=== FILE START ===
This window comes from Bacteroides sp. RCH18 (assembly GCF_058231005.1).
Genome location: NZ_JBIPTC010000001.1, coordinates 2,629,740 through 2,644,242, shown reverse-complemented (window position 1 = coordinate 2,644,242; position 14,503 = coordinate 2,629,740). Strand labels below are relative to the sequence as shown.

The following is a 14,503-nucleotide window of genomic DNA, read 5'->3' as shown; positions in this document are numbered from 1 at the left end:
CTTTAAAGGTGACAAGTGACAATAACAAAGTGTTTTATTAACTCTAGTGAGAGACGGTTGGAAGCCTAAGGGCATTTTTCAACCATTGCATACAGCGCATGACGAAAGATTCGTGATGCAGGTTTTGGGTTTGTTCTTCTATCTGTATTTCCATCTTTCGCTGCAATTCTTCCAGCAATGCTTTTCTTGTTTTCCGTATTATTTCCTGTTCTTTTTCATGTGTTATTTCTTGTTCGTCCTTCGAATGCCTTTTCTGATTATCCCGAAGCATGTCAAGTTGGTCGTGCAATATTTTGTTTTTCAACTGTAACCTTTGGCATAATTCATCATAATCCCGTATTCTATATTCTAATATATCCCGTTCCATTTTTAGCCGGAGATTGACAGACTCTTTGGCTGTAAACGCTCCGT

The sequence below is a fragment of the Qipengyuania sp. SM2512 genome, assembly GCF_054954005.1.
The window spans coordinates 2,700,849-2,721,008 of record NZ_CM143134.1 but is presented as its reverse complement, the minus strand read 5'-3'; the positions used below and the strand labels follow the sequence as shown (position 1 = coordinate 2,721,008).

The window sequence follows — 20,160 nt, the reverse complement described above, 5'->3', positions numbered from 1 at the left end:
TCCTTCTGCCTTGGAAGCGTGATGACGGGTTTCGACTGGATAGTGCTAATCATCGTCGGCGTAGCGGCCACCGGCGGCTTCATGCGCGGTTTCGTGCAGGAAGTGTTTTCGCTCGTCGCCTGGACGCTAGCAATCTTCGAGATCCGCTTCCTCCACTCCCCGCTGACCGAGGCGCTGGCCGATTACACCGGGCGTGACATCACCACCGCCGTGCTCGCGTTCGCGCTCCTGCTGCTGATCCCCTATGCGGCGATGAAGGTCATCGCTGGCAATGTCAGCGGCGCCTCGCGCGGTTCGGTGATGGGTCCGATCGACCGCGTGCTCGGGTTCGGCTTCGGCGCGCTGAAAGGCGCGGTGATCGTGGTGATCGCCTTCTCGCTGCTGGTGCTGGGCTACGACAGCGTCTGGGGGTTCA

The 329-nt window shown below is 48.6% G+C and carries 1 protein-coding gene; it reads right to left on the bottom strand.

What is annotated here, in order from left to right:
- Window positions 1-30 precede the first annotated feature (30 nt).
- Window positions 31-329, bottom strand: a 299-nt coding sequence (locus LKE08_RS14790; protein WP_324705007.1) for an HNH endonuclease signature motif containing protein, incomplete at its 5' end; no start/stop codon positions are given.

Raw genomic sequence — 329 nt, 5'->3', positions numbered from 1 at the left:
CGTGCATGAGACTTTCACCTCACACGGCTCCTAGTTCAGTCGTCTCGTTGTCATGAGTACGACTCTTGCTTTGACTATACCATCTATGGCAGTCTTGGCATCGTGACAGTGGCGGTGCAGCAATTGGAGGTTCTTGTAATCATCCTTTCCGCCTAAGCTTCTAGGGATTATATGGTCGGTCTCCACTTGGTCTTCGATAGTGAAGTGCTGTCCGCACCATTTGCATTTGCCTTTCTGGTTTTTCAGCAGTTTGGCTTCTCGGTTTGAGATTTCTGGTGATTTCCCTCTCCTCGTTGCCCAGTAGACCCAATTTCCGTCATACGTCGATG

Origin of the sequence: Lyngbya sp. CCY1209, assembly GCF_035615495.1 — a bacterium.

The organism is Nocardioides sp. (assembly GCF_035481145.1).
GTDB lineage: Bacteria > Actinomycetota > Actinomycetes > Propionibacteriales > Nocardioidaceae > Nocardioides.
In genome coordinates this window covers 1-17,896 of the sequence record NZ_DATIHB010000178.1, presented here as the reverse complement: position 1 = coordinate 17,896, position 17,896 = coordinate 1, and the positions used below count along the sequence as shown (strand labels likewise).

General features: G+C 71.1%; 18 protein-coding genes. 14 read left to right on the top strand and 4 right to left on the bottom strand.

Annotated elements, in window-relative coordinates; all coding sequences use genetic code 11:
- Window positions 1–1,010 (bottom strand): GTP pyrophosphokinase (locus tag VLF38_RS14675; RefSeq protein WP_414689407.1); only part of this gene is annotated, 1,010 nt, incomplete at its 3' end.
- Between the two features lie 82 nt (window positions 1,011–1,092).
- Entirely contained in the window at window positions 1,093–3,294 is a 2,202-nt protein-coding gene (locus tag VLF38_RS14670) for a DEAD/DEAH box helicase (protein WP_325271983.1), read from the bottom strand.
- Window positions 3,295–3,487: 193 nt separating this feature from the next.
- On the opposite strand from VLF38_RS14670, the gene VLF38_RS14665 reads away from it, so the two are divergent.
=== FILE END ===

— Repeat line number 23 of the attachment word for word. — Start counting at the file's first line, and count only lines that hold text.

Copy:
- Entirely contained in the window at window positions 1,093–3,294 is a 2,202-nt protein-coding gene (locus tag VLF38_RS14670) for a DEAD/DEAH box helicase (protein WP_325271983.1), read from the bottom strand.